Fewer jobs, but we may soon be needing more

There were 226,000 fewer jobs available in the three-month period from October – December last year than there were in the same period in 2022, according to ONS figures.

The unemployment rate was 3.8 per cent at the end of the last quarter, returning to the same level as October-December 2022. Despite this being low, zero-hour contracts are counted among employment rates even though they do not offer consistent employment.

However, separate research suggests that may be about to change as many more find compelling reasons for either wanting to change jobs or take on others.

The ONS figures were interrogated by side hustle specialists Wealth of Geeks which revealed the top sectors experiencing vacancy shortages as Transport and storage where they were down by 36.5 per cent, no surprise given that fuel costs have been rising and border crossings becoming more stringent.

Transport companies have had to reduce costs elsewhere to stay in business. From 2021, the industry has seen a decrease in businesses of 0.3 per cent, equating to 9,000 fewer businesses.

Information and communication ranked second, with a drop of 29 per cent. These industries generally require a higher level of education, but with more graduates in the field, there is more competition for these jobs and 2023 saw businesses in this sector decrease by 26,000.

Arts and entertainment came third with vacancies down by 27.7 per cent. Although the industry has seen an increase in businesses of 7,000, competition in the market is fierce, and many vacancies are part-time or seasonal.

These jobs are suitable for anyone, meaning there’s often high competition and high turnover as people grow in their roles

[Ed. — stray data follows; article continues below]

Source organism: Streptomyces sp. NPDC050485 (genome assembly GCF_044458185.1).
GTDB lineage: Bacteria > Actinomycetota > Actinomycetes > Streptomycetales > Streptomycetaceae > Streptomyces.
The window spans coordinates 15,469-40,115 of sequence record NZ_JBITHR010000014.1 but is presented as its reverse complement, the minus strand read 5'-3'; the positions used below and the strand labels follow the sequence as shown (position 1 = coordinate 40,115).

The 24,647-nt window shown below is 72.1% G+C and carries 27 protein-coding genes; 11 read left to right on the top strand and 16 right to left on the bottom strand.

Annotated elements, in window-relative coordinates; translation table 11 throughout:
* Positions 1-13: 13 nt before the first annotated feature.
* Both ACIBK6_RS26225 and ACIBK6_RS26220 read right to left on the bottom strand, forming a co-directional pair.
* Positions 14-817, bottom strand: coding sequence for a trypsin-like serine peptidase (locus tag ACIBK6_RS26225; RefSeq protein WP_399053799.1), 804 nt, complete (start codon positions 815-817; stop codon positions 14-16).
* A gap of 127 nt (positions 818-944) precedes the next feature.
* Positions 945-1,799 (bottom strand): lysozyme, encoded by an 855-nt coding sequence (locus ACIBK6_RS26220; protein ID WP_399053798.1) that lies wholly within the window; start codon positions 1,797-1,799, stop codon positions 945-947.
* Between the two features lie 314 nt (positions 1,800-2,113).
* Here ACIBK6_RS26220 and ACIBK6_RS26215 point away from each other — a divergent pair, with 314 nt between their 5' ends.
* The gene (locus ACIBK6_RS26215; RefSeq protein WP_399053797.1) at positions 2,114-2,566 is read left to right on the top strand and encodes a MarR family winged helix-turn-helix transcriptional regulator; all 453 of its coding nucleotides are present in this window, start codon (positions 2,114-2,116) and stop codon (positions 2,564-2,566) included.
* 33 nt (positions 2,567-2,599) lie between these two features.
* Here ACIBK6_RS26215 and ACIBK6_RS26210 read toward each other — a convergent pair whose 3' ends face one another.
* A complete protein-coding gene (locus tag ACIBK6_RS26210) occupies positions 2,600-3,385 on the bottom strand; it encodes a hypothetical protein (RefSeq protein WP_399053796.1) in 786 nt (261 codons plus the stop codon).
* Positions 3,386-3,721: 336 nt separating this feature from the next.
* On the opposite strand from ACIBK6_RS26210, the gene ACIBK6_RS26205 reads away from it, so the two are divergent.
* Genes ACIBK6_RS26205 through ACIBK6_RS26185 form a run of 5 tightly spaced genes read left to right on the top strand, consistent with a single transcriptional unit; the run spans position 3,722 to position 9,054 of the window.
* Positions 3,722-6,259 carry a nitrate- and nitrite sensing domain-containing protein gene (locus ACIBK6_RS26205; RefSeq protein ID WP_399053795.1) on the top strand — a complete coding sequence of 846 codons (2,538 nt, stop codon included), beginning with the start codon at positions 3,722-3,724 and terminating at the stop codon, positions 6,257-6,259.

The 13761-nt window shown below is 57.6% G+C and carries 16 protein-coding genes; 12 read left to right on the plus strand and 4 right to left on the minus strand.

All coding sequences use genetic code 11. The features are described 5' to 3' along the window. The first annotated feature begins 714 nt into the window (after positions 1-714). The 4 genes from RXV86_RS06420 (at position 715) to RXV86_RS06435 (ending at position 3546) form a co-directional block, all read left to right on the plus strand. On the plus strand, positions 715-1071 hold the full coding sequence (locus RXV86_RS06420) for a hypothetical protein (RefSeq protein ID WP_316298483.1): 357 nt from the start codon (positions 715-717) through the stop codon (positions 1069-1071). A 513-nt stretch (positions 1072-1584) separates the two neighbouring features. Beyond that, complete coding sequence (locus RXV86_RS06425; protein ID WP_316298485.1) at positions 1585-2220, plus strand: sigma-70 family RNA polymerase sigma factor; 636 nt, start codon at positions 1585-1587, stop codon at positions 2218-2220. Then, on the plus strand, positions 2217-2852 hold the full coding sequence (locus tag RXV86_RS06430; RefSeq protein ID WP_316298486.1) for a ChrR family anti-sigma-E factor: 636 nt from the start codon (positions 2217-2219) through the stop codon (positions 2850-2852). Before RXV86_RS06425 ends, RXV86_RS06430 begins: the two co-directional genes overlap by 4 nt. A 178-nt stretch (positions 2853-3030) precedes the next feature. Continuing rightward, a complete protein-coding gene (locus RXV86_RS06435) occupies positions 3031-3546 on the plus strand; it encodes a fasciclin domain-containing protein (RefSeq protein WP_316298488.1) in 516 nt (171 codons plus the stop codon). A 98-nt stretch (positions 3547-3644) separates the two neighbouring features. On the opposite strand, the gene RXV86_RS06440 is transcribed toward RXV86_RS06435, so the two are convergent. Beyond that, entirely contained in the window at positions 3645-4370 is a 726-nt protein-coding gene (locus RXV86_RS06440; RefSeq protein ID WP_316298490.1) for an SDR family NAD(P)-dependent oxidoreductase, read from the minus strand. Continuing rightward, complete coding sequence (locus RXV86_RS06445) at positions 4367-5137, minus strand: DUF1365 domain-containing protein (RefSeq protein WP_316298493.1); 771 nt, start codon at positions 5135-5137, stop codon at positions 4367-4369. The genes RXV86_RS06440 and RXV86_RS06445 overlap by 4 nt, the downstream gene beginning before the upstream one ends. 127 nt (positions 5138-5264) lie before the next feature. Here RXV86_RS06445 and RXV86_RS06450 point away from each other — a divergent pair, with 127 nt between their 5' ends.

Fourth was financial and insurance, which saw a drop of 26.3 per cent in vacancies. This industry is another that requires a degree and higher education. Around 1,000 businesses have been lost each year since 2021, and due to a low turnover, job vacancies are scarce.

The Accommodation and food industry ranked fifth, with vacancies down by 23.9 per cent. Similar to arts and entertainment, most jobs are seasonal or part-time. This is due to the tight profit margins in these sectors, which are affected by food prices and transport despite an increase of 8,000 businesses registered.

Michael Dinich, spokesman for Wealth of Geeks, said: “Areas such as retail and general customer service make up the bulk of jobs available, but this is affected by the economy and education level of the population. These jobs are suitable for anyone, meaning there’s often high competition and high turnover as people grow in their roles. When it comes to more specialised jobs such as teachers or doctors, the entry requirements are much higher, and turnover is low due to those requirements.”

Another survey shed an interesting light on the job market by revealing a high level of contentment among the workforce, with nearly half of participants expressing that they’re “quite happy” in their current positions. However, this satisfaction doesn’t seem to deter the search for new opportunities with four in ten professionals planning to change their job this year.

Data from Tiger Recruitment, which surveyed 1,836 people, found the top three reasons as career advancement, aalary stagnation and the desire for flexible working, reflecting evolving expectations of work-life balance

Strikingly, half of the surveyed professionals aid they were either contemplating or have already taken on second jobs. This surge in secondary employment is largely attributed to the economic challenges posed by the increasing cost of living, indicating a proactive approach by individuals to meet financial needs.

The study further highlights that it is predominantly women aged 25 to 34, earning between £30-35k, who find themselves in the position of needing additional employment the most.


Demand for finance skills remains strong